About iLook China


Chinese Poetry during the Tang Dynasty

October 22, 2012

The Tang Dynasty (618 to 907 AD) is regarded as one of the most prosperous times in China’s long history.

It was also the golden age of Chinese art and literature.

Crossing the Han River
Song Zhi-wen (656 – 712 AD)

No news, no letters – all winter, all spring —
     Beyond the mountains.
With every homeward step more timid still
I dare not even inquire of passerby
.

Song Zhi-wen, the poet, was found guilty of accepting bribes and executed. He had good reason to fear returning home from exile.


In this video is a famous Tang poem.

The classical form of Chinese poetry developed in the late Han Dynasty (206 BC – 220 AD) and reached its peak during the Tang Dynasty.

Most Tang poems have four or eight lines, with five and seven Chinese characters in each line following certain rules.

Another example of Tang Dynasty poetry is Spring Perspective by Du Fu (712 – 770 AD).

When the post of prime minister was awarded to a cousin of the imperial concubine, there was the military rebellion of An Lu–shan in 755 AD.

The nation has fallen, the land endures
Spring trees and grasses flourish in the town.
Troubled by the times — flowers bring tears;
Dreading parting — birds startle the soul.

With turmoil of battle three months on end,
A letter from home is worth a fortune in gold.
As it is, they can barely hold a pin.

This poem demonstrates what happens when the Chinese people get tired of nepotism and corruption, which should be heeded as a warning today to crack down on corruption in Communist China.

The next poem is one of many that Yuan Zhen (779 – 831 AD) wrote for his dead wife, who he married when he was poor. She did not live long enough to share his fame and fortune.

In former years, we chatted carelessly of death and what it means
     to die.
Since then, it’s passed before my very eyes.
I’ve given almost all your clothes away
But cannot bear to move your sewing things.
Remembering your past attachments, I’ve been kind to maids you
     loved.
I’ve met your soul in dreams and ordered sutras sung.
Certainly, I know this sorrow comes to all
But to poor and lowly couples, everything life brings is sad.

See Mao Zedong, the Poet

______________

Lloyd Lofthouse is the award-winning author of The Concubine Saga. When you love a Chinese woman, you marry her family and culture too. This is the love story Sir Robert Hart did not want the world to discover.

Subscribe to “iLook China”!
Sign up for an E-mail Subscription at the top of this page, or click on the “Following” tab in the WordPress toolbar at the top of the screen.

About iLook China


Taoism – Part 2/3

March 28, 2012

What I think of when I think of Taoism is this story from the Taoist tradition, an Eastern philosophy whose main image or metaphor is that of water that meets a rock in the river, and simply flows around it. Taoism suggests that a major source of our suffering is that we resist and try to control the natural movements of the world around us. The Tao literally means “The Way,” and it reminds us that the world is bigger than us, and we’ll enjoy it better if we humble ourselves to the natural flow of things.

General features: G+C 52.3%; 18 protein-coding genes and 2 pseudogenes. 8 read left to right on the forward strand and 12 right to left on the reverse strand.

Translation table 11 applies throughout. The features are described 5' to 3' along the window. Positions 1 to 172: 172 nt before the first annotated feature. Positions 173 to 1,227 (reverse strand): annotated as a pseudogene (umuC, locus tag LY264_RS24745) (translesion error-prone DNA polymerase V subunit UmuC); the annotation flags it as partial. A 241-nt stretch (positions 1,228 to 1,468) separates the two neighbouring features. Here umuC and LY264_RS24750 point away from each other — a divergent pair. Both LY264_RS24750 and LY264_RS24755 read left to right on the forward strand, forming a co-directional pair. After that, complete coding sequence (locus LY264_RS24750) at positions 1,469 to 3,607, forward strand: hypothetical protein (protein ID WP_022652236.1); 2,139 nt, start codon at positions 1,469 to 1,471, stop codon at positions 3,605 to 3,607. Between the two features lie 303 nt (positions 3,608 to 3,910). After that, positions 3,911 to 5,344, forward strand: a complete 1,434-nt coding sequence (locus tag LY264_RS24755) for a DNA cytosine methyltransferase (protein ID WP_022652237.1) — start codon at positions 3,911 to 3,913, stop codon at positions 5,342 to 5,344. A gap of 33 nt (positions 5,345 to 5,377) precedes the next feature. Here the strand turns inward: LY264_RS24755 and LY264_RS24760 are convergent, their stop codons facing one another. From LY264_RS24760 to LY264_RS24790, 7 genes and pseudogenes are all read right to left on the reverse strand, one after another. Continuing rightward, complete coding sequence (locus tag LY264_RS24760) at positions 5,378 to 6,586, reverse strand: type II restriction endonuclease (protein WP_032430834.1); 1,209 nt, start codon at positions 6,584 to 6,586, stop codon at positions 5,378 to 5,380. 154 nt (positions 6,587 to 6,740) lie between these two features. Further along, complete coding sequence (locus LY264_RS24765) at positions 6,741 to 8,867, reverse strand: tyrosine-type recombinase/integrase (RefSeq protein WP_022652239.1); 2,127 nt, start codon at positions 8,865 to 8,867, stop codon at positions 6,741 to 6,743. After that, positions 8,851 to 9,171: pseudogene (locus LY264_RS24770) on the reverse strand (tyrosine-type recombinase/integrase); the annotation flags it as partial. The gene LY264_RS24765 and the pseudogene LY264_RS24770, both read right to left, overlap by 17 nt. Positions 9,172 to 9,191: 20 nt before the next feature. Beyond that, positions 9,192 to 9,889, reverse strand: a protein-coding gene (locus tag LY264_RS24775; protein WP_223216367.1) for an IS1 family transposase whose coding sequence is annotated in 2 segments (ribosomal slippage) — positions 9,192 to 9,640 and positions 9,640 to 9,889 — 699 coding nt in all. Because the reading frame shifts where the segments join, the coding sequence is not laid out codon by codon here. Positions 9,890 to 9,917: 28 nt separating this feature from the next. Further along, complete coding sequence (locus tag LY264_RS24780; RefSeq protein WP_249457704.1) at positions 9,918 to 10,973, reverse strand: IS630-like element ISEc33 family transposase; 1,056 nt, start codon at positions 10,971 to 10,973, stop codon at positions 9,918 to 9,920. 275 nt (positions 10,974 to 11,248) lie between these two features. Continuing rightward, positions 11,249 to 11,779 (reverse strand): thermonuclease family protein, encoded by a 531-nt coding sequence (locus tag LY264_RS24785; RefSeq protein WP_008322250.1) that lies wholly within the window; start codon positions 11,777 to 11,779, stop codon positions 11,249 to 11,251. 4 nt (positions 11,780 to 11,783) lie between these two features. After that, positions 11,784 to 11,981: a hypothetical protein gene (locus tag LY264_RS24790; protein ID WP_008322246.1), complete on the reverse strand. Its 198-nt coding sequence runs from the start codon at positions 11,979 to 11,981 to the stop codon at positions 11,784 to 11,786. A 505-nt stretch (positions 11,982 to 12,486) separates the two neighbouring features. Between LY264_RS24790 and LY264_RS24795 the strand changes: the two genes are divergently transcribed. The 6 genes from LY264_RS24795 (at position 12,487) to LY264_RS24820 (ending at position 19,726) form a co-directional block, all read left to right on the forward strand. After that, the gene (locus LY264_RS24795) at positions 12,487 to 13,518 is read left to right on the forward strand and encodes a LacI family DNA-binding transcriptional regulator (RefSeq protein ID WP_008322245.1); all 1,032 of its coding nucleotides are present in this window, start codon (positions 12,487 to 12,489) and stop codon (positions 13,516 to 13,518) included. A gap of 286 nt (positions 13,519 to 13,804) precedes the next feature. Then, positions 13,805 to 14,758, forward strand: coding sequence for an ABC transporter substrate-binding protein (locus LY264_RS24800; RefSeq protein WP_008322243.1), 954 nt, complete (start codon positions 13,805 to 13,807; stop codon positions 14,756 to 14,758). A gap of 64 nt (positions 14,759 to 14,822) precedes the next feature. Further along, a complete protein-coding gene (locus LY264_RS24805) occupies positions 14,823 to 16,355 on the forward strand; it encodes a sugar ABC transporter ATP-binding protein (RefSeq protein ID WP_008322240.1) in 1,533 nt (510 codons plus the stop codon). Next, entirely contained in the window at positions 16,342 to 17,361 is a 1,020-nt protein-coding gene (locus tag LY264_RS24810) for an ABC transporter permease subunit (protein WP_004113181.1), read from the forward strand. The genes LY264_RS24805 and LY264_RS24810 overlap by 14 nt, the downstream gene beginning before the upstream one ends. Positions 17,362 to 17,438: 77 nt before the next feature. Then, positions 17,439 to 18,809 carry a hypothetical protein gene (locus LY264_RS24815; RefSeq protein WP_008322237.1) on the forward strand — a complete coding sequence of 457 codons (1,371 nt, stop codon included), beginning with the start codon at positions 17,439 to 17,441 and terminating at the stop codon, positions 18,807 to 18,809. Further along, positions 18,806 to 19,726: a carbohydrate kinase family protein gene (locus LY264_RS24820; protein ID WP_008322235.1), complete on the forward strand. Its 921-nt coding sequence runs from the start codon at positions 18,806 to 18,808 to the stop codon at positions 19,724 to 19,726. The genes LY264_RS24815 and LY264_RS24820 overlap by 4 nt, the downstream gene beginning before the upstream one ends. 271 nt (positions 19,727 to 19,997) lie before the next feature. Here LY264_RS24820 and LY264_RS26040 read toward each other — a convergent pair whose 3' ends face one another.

You know: Go with the flow.

The video’s narrator, Jean Delumeau (born 1923) is a professor of history at the College of France in Paris and is widely regarded as one of the leading historians of Christianity. Sin and Fear, one of his books, is a monument of flawless scholarship, says Wendy Doniger for the New York Times

Delumeau says that Taoism was a philosophy and a religion, which offered salvation for the individual and responded to the need for the immortality of its followers.

Confucianism, however, was somewhat abstract and didn’t offer a reward of immortality since ancient China did not have a concept of a spiritual soul that survives a physical death. Confucius said, “The superior men are sparing in their words and profuse in their deeds.”

Taoism believed that the physical body only contains the personality. There were rules for food, hygiene, breathing techniques and different forms of gymnastics, which were designed to suppress the causes of death and allow each follower to create an immortal body to replace the mortal one.

After the mortal body died, the immortal body went elsewhere to live.

In ancient China, the pathway of sanctity preached by Taoism evolved in Chinese Yoga and was recognized some 500 years before the birth of Christ.

In the second century AD, Taoism became a true church venerating immortals as saints.

About 200 AD, a Taoist scholar taught that virtue, avoidance of sin, confessions of sins and good works were the most important aspects and took precedence over diet and hygiene.

The difference from religions in the West was that Taoism did not have leaders on a national scale and was more like a federation of linked communities.

In 110 BC, Emperor Wu of the Han Dynasty made Confucianism the state religion to strengthen and centralize his power.

Nevertheless, Taoism continued to be practiced as a parallel popular religion.

Religious Tolerance.org says there are about 225 million followers but the exact number is impossible to estimate since many Taoists also identify with other regions such as Buddhism and Confucianism.

Continued on February 27, 2012 in Taoism and Religion in Communist China – Part 3 or return to Taoism – Part 1

______________

Lloyd Lofthouse is the award-winning author of The Concubine Saga. When you love a Chinese woman, you marry her family and culture too. This is the love story Sir Robert Hart did not want the world to discover.

Subscribe to “iLook China”
Sign up for an E-mail Subscription at the top of this page.

About iLook China

Note: This revised and edited post first appeared on December 5, 2010


Follow

Get every new post delivered to your Inbox.

Join 5,759 other followers